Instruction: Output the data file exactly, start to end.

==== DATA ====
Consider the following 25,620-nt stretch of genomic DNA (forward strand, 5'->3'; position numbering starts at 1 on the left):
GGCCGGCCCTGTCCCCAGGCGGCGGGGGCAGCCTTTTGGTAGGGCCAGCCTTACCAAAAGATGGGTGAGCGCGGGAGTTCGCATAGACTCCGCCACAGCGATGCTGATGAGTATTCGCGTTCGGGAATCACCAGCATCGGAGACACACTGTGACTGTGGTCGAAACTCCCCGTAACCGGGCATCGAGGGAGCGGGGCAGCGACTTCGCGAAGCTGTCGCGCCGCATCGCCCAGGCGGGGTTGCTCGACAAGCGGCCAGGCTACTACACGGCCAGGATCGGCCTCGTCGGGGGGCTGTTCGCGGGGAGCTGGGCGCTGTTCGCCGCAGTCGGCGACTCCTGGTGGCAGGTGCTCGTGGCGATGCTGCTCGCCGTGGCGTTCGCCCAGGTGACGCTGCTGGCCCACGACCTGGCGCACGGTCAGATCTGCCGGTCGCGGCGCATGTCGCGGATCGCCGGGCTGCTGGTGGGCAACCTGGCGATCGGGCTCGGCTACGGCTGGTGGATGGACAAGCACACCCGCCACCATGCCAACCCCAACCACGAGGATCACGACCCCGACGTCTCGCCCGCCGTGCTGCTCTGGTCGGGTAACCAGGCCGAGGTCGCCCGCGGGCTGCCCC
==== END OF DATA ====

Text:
Consider the following 25,620-nt stretch of genomic DNA (forward strand, 5'->3'; position numbering starts at 1 on the left):
GGCCGGCCCTGTCCCCAGGCGGCGGGGGCAGCCTTTTGGTAGGGCCAGCCTTACCAAAAGATGGGTGAGCGCGGGAGTTCGCATAGACTCCGCCACAGCGATGCTGATGAGTATTCGCGTTCGGGAATCACCAGCATCGGAGACACACTGTGACTGTGGTCGAAACTCCCCGTAACCGGGCATCGAGGGAGCGGGGCAGCGACTTCGCGAAGCTGTCGCGCCGCATCGCCCAGGCGGGGTTGCTCGACAAGCGGCCAGGCTACTACACGGCCAGGATCGGCCTCGTCGGGGGGCTGTTCGCGGGGAGCTGGGCGCTGTTCGCCGCAGTCGGCGACTCCTGGTGGCAGGTGCTCGTGGCGATGCTGCTCGCCGTGGCGTTCGCCCAGGTGACGCTGCTGGCCCACGACCTGGCGCACGGTCAGATCTGCCGGTCGCGGCGCATGTCGCGGATCGCCGGGCTGCTGGTGGGCAACCTGGCGATCGGGCTCGGCTACGGCTGGTGGATGGACAAGCACACCCGCCACCATGCCAACCCCAACCACGAGGATCACGACCCCGACGTCTCGCCCGCCGTGCTGCTCTGGTCGGGTAACCAGGCCGAGGTCGCCCGCGGGCTGCCCC